PUTRAJAYA, April 22 — Federal Territories Minister Khalid Samad said the review of dubious land deals that ultimately saved RM481 million in public funds was the pride of his time so far in the Pakatan Harapan administration nearing one year in power.
In an interview today, the Shah Alam MP said the funds were rescued when his ministry re-examined 97 lands deals within Kuala Lumpur were signed by the previous Barisan Nasional administration.
Of these, 14 were cancelled, 15 renegotiated, and five litigated before reaching out-of-court settlements.
All in, RM481 million in foregone value was saved.
This was on top of the RM210 million that was received from the remaining 43 deals that his ministry approved, he added.
“We have managed to make potential savings and even cut out losses through this negotiations,” he said.
Another major achievement Khalid cited was the formation of the Federal Territories Consultative Council.
Aimed at including elected representatives in the decision-making process for the capital, the council includes senior Kuala Lumpur City Hall (DBKL) officials along with 11 of the city’s federal lawmakers.
“As Kuala Lumpur does not have a state government, the council acts as a replacement in that manner, allowing the people’s voices to be heard through their elected representatives.
“Although I pity the MPs whose jobs mostly cover nationals issues, but with the council, they have to take up a dual role of thinking about the way forward for the city too,” he said.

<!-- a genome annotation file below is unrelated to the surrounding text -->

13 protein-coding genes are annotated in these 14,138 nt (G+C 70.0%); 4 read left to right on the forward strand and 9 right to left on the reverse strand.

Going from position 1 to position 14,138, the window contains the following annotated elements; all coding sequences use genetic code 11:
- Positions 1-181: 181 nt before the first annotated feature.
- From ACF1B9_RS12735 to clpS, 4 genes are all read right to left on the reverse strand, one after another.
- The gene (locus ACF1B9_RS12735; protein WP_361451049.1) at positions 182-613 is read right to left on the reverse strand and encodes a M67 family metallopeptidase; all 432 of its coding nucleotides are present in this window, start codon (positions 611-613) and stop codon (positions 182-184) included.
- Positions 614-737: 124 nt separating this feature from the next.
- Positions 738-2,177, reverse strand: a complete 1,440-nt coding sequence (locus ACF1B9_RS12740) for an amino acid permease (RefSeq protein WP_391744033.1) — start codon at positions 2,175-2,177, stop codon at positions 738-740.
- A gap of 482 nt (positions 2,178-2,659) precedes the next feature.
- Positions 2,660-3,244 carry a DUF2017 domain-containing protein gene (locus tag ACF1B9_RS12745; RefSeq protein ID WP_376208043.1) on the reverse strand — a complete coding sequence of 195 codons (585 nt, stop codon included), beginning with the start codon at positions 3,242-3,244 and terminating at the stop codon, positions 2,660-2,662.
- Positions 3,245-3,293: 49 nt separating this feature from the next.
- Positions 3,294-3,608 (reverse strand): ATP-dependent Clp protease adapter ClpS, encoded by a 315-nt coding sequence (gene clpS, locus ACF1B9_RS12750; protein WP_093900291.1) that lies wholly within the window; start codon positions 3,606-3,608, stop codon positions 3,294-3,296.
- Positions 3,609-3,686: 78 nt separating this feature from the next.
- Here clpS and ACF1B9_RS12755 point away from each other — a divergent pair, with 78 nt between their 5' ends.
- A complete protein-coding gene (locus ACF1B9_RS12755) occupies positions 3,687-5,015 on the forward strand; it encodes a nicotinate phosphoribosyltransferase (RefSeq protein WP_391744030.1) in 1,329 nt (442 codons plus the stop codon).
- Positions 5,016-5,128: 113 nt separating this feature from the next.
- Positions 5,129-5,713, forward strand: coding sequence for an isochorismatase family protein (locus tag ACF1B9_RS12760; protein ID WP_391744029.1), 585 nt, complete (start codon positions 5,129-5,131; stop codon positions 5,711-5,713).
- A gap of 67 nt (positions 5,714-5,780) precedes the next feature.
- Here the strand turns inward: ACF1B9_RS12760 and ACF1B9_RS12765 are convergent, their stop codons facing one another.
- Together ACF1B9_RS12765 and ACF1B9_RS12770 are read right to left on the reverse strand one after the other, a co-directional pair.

With the diverse representation in the council, the minister also hopes this would allay fears and concerns that local council elections would end up benefiting any ethnic group over the others, saying instead these would let more voices be heard.
On the city’s development, Khalid explained that DBKL and his ministry was looking at ways to alleviate traffic congestion in the city, with one immediate measure being to hire a consultant in August this year to remedy the situation.
“When I took over, I was unable to find who had planned out the traffic plan for the city. I asked yet no one can seem to give me a definitive answer and it seem the plan was done in random or perhaps even suggestions from private enterprises.
“So we mad a decision to hire a consultant to conduct research on how to tackle the issue of road congestion in the city,” he said.
Khalid also said he intends to gazette the Kuala Lumpur City Plan (KLCP) 2040 by the end of 2020. This plan will lay out the development policies for the capital until 2040
Acknowledging previous criticism for gazetting the KLCP 2020, he said it had been “peculiar” for him to do so as the plan was criticised as being to development focussed.
However, he said he still had to do so in order to manage the city’s development until a new KLCP is gazetted.